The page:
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Saturday, 25 February 2012

Phreaky Phun with Phabric


This device was made by Tom from Edinburgh Hacklab. I gave him some knitted conductor fabric and he's turned it into the actuator of this funky little noisemaking device. I believe that he's got a 555 square wave generator there, like I was mucking about with last year and having so much fun with.

Apparently the video's a little out of sync, but nevermind.

Rugs

My first two rugs from the new loom. Actually finished them some time ago and forgot to mention.

One is made of all my scrap jeans I didn't want, the other is wool/nylon (20/80 I think). The wool one is for in front of the hearth at my parents house. The other one is mine and sits at a funny angle between the couch and the telly. Putting the couch at a funny angle is the only way to make the room work with 2 couches, a loom and a dining table in it.




4 ends 2 many

Well, at the end of threading up this 1200 end warp on 24 shafts I have 4 extra ends.

I swear I individually counted off each bunch of 24 ends and yet I have extra ends.

I'm going to assume I put in an extra cross or two somewhere when I was making the warp on the stand, because that wouldn't really be much of a problem. The chance that I have on 4 occassions both missed a shaft in threading and also miscounted the same batch seems far fetched. Also, I didn't take as much care as usual in counting my crosses when I was making my warp, so that's probably where I made my mistake.

Also, this is a Texel loom, from France. I've never used one of these before, I gather the programming box is somewhat arcane. But they really are beautiful machines. Some people moan about them, but I suspect they just haven't given them the time needed.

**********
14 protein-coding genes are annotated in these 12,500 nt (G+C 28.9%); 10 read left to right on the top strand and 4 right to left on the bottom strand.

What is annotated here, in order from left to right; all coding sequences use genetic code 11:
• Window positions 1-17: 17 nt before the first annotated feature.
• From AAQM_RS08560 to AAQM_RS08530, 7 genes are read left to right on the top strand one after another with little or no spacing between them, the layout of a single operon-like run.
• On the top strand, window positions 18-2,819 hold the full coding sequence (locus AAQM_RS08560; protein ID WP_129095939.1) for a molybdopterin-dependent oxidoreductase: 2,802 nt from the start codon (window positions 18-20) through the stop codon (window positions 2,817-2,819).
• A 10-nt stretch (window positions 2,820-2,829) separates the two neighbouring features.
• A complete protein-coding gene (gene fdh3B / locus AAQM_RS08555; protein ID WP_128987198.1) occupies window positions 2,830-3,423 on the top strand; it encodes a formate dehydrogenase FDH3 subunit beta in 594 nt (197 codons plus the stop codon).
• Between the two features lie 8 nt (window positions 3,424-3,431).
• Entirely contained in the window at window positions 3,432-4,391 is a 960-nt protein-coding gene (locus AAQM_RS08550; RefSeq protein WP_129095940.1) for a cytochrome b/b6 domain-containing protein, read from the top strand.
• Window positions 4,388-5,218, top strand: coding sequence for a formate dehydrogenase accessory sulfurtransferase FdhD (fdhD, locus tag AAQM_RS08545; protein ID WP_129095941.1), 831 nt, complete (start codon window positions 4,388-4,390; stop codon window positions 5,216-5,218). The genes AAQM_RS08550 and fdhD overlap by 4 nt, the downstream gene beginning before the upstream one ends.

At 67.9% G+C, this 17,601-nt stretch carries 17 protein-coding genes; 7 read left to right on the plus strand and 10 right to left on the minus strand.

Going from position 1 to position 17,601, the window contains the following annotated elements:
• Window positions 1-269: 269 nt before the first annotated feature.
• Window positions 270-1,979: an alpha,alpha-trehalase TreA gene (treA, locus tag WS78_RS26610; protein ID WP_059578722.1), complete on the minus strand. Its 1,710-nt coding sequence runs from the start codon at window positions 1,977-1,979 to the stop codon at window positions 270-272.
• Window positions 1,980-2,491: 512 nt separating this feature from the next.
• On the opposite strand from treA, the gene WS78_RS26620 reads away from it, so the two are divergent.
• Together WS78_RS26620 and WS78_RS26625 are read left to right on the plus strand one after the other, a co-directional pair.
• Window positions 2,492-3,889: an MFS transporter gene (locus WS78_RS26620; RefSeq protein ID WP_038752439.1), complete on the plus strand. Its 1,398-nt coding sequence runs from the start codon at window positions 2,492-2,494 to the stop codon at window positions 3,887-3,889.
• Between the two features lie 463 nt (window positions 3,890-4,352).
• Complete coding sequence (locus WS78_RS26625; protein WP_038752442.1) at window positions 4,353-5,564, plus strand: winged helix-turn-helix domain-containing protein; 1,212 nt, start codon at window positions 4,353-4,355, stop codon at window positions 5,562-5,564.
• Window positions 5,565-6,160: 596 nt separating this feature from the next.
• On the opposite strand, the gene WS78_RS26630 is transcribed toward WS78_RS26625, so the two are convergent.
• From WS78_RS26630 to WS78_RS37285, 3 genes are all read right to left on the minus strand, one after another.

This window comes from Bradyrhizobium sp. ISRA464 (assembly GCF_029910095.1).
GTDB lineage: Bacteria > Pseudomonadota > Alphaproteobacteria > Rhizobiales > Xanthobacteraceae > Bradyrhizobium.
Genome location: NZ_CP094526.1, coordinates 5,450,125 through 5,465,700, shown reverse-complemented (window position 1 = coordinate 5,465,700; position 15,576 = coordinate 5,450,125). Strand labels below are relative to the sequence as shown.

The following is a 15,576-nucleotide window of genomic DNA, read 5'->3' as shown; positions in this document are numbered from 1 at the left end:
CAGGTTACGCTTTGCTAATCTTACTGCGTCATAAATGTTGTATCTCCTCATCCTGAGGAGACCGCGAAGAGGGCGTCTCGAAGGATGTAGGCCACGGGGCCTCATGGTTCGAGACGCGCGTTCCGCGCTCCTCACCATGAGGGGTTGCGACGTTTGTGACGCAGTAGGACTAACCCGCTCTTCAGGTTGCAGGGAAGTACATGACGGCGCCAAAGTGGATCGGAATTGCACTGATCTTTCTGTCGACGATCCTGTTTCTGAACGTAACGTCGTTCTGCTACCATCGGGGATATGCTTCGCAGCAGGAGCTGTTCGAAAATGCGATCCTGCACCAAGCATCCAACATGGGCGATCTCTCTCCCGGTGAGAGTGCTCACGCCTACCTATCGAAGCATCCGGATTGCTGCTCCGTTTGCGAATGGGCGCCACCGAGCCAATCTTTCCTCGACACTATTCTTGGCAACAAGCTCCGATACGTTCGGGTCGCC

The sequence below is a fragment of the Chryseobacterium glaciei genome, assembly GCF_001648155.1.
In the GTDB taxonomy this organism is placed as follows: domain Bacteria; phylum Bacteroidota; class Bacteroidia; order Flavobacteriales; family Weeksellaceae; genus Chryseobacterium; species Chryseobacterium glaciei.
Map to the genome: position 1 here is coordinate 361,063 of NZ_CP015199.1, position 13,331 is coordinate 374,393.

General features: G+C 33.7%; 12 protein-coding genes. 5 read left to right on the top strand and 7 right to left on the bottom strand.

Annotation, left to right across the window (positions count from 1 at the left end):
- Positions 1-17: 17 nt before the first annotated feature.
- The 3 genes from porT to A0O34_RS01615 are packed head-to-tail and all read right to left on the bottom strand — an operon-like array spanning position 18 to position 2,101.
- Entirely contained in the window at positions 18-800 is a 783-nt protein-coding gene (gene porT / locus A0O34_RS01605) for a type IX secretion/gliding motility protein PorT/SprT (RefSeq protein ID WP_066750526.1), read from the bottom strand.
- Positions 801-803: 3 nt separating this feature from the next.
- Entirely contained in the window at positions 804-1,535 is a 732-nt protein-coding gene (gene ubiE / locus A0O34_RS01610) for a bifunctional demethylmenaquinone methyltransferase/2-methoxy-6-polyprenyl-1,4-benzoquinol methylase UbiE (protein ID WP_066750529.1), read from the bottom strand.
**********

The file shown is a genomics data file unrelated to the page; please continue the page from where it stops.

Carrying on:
A little bit awkward to thread through, but I think I've got the hang of it now, you just have to sit side on so as you don't end up having to crouch to get your arm to the back.



Friday, 3 February 2012

Because I've been abnormal

I give you this.

Which I created the other day because I was feeling depressed by making all this ugly fabric which was functional.

I decided to make a little bit of tartan in heavy yarn. So now I have a scarf. And fairly cosy it is too. Impulse decision? Yes it was actually.


A kind-of sequencer made of fabric

Can we bodge it? Yes we can!

Oh yes!

I have just succeeded in interfacing fabric sensors with the sequencer program I posted the other day. Hooray!

What you have here is 4 strips of knitted fabric. These are acting as potentiometers. For a better description of how this is done, speak to an engineer because I don't understand the principles involved.

What they are doing though, is like so:

The bottom three strips each relate to one step in the sequence and are responsible for varying the frequency of a square wave outputted from the microprocessor. The top strip is responsible for governing the speed at which the program cycles through the steps.

Also, this fabric was made from a combination of machine knitting and needlefelting. It's only been run through once, and the top layer is made of silk and steel rather than wool so they could still be pulled apart fairly easily. But the needlefelter is cool as all heck and absolutely terrifying to boot. Though not as frightening as the carder, which is capable of eating a man alive (really). This thing could only destroy, say, your forearm. Good thing there's a cage around the working part.

In other news, I'll be visiting the CALL centre in Edinburgh on Thursday to learn more about the issues associated with IT interfaces for disabled people and see if I can figure out how to send my work in a useful direction and do the people of the world a useful service. Seriously, have you ever considered how much fun the internet is for the blind? Not a lot, right? And if you're not particularly dextrous I bet typing on a regular keyboard (never mind phones!) is a bit of a nightmare.

Anyway, I'd like to do something about this. Textiles are pleasing. A perfect environment to house computer interfaces in. Why not?